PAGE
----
Numerical computations of wind turbine wakes and wake interaction Optimization and control

University dissertation from Stockholm : KTH Royal Institute of Technology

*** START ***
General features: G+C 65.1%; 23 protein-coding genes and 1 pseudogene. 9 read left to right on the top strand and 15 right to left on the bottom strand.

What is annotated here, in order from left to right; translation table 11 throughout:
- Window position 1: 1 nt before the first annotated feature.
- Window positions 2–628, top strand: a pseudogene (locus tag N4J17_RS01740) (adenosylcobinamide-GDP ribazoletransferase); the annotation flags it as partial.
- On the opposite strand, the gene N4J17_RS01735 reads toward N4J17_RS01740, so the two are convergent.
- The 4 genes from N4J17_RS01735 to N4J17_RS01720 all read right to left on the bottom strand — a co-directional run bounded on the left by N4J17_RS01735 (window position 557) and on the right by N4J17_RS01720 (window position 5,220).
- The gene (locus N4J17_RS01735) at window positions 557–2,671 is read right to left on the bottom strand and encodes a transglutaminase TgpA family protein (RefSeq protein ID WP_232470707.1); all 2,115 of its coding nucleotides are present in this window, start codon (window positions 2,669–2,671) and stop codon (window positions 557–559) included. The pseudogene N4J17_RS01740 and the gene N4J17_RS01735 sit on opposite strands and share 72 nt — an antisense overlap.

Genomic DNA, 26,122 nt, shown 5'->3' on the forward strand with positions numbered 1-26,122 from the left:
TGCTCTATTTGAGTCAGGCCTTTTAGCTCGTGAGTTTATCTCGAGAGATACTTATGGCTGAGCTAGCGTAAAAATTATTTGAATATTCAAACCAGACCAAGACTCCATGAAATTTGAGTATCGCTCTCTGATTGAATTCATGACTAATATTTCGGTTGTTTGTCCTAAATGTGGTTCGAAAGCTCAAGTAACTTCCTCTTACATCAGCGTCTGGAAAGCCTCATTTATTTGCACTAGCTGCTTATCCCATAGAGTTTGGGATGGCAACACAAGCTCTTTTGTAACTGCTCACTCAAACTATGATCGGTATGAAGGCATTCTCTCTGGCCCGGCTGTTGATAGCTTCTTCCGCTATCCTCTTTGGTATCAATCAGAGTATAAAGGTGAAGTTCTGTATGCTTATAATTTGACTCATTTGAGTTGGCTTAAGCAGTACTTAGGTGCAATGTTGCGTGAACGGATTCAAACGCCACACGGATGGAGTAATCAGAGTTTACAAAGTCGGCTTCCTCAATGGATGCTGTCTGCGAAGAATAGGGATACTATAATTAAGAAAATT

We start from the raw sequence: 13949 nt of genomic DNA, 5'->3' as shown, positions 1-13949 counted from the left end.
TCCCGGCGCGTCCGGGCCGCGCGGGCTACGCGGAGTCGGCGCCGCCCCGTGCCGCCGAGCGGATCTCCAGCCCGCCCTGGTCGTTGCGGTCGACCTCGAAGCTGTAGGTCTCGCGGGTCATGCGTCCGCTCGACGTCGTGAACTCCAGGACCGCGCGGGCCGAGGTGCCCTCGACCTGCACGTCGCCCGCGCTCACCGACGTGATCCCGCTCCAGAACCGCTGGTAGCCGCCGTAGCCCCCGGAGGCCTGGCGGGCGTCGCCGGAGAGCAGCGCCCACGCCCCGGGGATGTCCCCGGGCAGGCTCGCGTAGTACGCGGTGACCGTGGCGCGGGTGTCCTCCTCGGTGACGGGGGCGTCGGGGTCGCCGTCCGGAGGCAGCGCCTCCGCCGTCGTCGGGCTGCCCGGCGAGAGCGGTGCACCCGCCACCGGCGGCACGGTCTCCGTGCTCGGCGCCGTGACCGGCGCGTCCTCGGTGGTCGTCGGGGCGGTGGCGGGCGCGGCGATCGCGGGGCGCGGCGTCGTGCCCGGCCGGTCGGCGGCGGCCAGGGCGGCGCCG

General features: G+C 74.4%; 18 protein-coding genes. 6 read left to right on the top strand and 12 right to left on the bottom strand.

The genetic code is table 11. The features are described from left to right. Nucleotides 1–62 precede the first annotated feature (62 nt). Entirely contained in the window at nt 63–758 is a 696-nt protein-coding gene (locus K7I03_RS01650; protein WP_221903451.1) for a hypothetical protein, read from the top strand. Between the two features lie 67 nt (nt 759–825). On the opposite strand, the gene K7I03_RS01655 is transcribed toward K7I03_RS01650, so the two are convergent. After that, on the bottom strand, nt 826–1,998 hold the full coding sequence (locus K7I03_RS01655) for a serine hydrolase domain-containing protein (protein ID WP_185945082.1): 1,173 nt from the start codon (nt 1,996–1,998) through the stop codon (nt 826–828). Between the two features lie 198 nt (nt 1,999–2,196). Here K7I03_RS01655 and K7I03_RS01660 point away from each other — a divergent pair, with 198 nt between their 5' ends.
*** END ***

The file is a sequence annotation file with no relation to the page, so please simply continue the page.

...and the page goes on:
Abstract: In the present thesis the wake flow behind wind turbines is analyzed numerically using large-eddy simulations. The wind turbine rotors are modeled by using either the actuator disc method or the actuator line method in which the blades are represented by body forces computed with airfoil data. Using these models, the boundary layers of the turbine blades are not resolved and most of the computational power is preserved to simulate the wake flow. The actuator disc method is used for the wake interaction studies of the Lillgrund wind farm. In this study the power production is simulated for two different wind directions and compared to measurements. A grid sensitivity study and a turbulence intensity study are also performed. As a last step the front row turbines are derated in an attempt to increase the total production of the farm. The results show that it is important to impose atmospheric conditions at the inlet in the simulations, otherwise production will be unrealistically low for some turbines in the farm. The agreement between the simulated and measured power is very good. The study based on derating the front row turbines does not show any positive increase on the farm production. The actuator line method is used for near wake analysis of the MEXICO rotor. In this study the near wake is simulated for five different flow cases and compared with particle image velocimetry (PIV) measurements. The analysis is performed by comparing size and circulation of the tip vortices, the radial and streamwise velocity distributions, the spatial expansion of the wake and the axial induction factor. The simulations and measurements generally are in agreement. In some cases, however, the measurements are affected by tunnel effects which are not captured in the simulations. In connection to the actuator disc method a power control strategy for operating conditions below rated power is implemented and tested. The strategy is first validated using an in-house developed blade element momentum code and then is implemented in the actuator disc method used in the EllipSys3D code. The initial tests show that the strategy responds as expected when changing the moment of inertia of the rotor and when varying the inlet conditions. Results from the implementation of the strategy in the actuator disc method in EllipSys3D show that the turbine adapts to the conditions it is operating in by changing its rotational velocity and power output when the inlet conditions are varied.